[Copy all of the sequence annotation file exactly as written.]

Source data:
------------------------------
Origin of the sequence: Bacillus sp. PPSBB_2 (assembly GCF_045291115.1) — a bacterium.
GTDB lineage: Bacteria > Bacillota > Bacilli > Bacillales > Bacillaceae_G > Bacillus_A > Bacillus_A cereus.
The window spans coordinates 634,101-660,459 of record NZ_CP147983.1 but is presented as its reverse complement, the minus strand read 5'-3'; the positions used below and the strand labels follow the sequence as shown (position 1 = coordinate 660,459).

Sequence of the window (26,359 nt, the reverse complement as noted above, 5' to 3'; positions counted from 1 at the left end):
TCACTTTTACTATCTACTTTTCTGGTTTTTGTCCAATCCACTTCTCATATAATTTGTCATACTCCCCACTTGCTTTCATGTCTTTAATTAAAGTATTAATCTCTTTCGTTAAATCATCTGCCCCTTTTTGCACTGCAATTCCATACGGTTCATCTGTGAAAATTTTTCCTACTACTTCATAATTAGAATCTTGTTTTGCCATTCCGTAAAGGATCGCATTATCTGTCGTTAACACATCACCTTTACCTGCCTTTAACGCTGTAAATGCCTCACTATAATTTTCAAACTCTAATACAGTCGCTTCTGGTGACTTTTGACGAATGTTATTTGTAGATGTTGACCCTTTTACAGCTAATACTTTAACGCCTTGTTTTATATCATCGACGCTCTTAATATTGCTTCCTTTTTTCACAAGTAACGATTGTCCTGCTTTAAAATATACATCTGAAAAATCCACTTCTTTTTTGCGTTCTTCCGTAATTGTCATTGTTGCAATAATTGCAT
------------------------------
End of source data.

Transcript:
Origin of the sequence: Bacillus sp. PPSBB_2 (assembly GCF_045291115.1) — a bacterium.
GTDB lineage: Bacteria > Bacillota > Bacilli > Bacillales > Bacillaceae_G > Bacillus_A > Bacillus_A cereus.
The window spans coordinates 634,101-660,459 of record NZ_CP147983.1 but is presented as its reverse complement, the minus strand read 5'-3'; the positions used below and the strand labels follow the sequence as shown (position 1 = coordinate 660,459).

Sequence of the window (26,359 nt, the reverse complement as noted above, 5' to 3'; positions counted from 1 at the left end):
TCACTTTTACTATCTACTTTTCTGGTTTTTGTCCAATCCACTTCTCATATAATTTGTCATACTCCCCACTTGCTTTCATGTCTTTAATTAAAGTATTAATCTCTTTCGTTAAATCATCTGCCCCTTTTTGCACTGCAATTCCATACGGTTCATCTGTGAAAATTTTTCCTACTACTTCATAATTAGAATCTTGTTTTGCCATTCCGTAAAGGATCGCATTATCTGTCGTTAACACATCACCTTTACCTGCCTTTAACGCTGTAAATGCCTCACTATAATTTTCAAACTCTAATACAGTCGCTTCTGGTGACTTTTGACGAATGTTATTTGTAGATGTTGACCCTTTTACAGCTAATACTTTAACGCCTTGTTTTATATCATCGACGCTCTTAATATTGCTTCCTTTTTTCACAAGTAACGATTGTCCTGCTTTAAAATATACATCTGAAAAATCCACTTCTTTTTTGCGTTCTTCCGTAATTGTCATTGTTGCAATAATTGCAT